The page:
and "No triumphant procession : the forgotten battles of April 1945. By:, John Russell; Roderick De Normann. about the British army in the last three weeks of the War.

You say that like it's a bad thing.
 
#17
Hastings work tend to exclude the bigger picture. The British Infantry failed to learn lessons as quickly as the British, currently re-reading one of Chester Wilmots works and to me he sounds a lot closer to the mark. The Americans started of poorer but by COBRA they'd been retrained (in bocage tactics plus the rhino) and smashed through the German defences, we should have done the same.

Saying that I still believe Monties plan worked (pressure on the Brits/Canadians enabling an American breakout)
 
#18
Themanwho said:
Pteranadon said:
He also over does the contrast between the behaviour of the Soviets and the Western Allies. For e.g we might have treated the Germans masinly as human beings, but we had no qualms about exterminating the japanese as little better than insects. .

You say that like it's a bad thing.
That isnl;t my p;pint, but my undertsanding of Hastings' He is the one claiming the moral high ground for the Western Allies.
 
#19
polar said:
Hastings work tend to exclude the bigger picture. The British Infantry failed to learn lessons as quickly as the British, currently re-reading one of Chester Wilmots works and to me he sounds a lot closer to the mark. The Americans started of poorer but by COBRA they'd been retrained (in bocage tactics plus the rhino) and smashed through the German defences, we should have done the same.

Saying that I still believe Monties plan worked (pressure on the Brits/Canadians enabling an American breakout)
Hmm

Its an interesting issue (I assume you are commenting on the comparative adaptability of the US infantry) . I am not sure how true this really is or whether it isnlt a matter of the predudice of the writer.

There is a simple explanation why the British didn't develop bocage tactics including bocage cutters. Most of the British fighting wasn't strictly in the bocage country. The area around caen was much more open and the threat there was heavily fortified villages bristling with 88mm guns that could kill armour at 2k. Cutting through the bocage was less of a tactical problem. The British response was to used heavy bom,bers for CAS and and invent the APCs to cross the open ground at night, by passign nests of resistance. I think thats every bit as tactically innovative as the Cullen plough. ;)



Some British units adapted new tactics. e.g. the Guards and their squadron company groups. Some Britihs units had serious morale problems in Normandy and later. Several observers pointed out the lack of tactical competence and initative of British infantry in Normandy. There is the NZ observer heavily quoted by Hastings and Carlo D'etse. The Germans also commented how the Brits seemed to make little use of dead ground.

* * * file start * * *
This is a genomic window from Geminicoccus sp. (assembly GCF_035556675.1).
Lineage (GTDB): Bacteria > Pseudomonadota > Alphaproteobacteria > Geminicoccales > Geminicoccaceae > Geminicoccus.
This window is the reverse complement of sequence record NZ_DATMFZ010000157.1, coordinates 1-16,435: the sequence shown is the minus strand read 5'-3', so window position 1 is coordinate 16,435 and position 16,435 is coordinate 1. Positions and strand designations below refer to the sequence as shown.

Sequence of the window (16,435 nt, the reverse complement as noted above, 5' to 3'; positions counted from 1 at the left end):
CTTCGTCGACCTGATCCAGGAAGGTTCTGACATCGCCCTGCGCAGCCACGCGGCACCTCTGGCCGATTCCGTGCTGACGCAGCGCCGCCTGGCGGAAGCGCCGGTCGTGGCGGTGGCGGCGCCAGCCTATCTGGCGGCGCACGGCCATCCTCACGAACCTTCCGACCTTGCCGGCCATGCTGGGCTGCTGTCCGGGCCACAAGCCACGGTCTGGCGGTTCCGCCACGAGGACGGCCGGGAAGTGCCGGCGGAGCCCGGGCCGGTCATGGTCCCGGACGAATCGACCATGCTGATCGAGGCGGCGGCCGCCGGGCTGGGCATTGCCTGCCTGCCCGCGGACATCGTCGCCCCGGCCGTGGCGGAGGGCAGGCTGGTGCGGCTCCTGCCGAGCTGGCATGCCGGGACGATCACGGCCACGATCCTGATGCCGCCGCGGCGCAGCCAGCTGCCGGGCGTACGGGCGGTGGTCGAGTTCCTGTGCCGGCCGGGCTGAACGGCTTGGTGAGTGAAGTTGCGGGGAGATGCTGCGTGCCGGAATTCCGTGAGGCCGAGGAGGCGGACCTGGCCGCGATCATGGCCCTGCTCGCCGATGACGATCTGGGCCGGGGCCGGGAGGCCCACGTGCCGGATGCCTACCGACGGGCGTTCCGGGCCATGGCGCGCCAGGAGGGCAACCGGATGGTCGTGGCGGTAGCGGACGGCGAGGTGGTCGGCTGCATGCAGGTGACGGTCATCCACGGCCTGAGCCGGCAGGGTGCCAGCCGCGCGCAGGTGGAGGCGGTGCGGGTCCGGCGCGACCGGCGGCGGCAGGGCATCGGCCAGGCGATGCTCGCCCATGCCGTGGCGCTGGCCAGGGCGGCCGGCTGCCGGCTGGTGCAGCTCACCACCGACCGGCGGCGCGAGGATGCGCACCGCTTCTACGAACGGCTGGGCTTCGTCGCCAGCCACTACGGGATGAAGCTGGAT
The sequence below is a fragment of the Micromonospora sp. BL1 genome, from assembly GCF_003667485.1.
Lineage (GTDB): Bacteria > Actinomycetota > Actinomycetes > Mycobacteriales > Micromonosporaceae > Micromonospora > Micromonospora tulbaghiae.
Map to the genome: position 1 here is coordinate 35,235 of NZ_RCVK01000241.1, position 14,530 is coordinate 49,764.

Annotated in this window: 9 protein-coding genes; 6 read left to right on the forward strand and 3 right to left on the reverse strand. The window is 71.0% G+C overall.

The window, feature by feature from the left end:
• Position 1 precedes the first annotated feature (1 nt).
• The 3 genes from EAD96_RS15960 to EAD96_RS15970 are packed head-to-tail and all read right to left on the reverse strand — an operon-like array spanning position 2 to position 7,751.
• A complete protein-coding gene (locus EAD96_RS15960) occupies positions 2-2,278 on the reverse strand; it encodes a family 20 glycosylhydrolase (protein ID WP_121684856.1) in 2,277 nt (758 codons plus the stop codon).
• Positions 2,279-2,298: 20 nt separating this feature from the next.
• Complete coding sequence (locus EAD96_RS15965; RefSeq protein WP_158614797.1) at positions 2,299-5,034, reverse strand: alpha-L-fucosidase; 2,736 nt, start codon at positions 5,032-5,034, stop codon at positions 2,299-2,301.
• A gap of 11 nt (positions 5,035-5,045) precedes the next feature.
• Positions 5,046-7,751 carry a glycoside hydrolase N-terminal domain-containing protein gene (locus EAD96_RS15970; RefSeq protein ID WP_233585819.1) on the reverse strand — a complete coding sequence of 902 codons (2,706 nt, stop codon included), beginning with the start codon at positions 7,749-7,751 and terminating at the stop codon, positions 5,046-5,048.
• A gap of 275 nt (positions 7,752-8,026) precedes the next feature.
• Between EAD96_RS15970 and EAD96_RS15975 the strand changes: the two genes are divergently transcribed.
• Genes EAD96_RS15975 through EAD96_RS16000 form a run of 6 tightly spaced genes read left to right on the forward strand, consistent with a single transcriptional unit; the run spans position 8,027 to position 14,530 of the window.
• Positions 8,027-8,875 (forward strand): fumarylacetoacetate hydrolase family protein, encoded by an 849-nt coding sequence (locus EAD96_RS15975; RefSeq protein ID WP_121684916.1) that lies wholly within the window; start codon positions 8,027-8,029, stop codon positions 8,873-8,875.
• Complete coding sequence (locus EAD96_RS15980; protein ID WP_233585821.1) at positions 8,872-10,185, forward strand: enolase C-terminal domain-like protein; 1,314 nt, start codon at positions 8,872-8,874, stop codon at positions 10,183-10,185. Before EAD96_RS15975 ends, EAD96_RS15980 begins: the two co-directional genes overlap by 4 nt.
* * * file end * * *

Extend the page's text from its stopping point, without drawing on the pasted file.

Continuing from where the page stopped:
But I am not convinced that the average american unit was much better. Some US units were adaptable and lerarned during combat. Some didnlt. Some US formations had a huige turn over of senior officers. (90th infantry I think were a hard luck unit. ) SLA marshal made his name pointing out the deficency of US infantry skill and participation. The Germans comment on the extreme caution of US advances and an over reliance on firepower.

The real issue is how the Germans seemed to maintain initiatve and out perform both. The staggering performance is not that of the elite or fanatical nazis but of the resistance shown by germans in pretty average formations. E.g. the 352nd infantry Division that is written up as "battleharded veterans" at Omaha beach is nothing of the sort. In Jan 1944 it was formed from a cadre of C 4000 survivors mostly remfs - and so many under aged teenagers that the Divisional commander tries to get an extra milk ration for these adolescents.

This is the point that Hastings makes in Armageddon. There was something about the totalitarian German and Soviet armies that made its soldiers fight harder and longer than for the Western Dem,ocracies. Maybe that soemthing was as simple as faith in the Furher and knoledge that faltering could be fatal.... Maybe its more complicated.
 
#20
Russia and Germany (and to a lesser extent Japan) had had the opportunity to spend 15 years or so indoctrinating the children that grew up to be the soldiers of 1939-45, and then their systems made full use of terror to enforce discipline. The democratic armies had neither of these battlefield advantages. The Germans in 1945 also happen to have a portfolio of outstanding weapons that were ideally suited for defence. Hastings is a bit inconsistent - recognising pointing out the above factors early on in his book, but then endlessly lauding the Germans for their determined resistence and denegrating the performance of allied soldiers.
 

Similar threads

New Posts

Top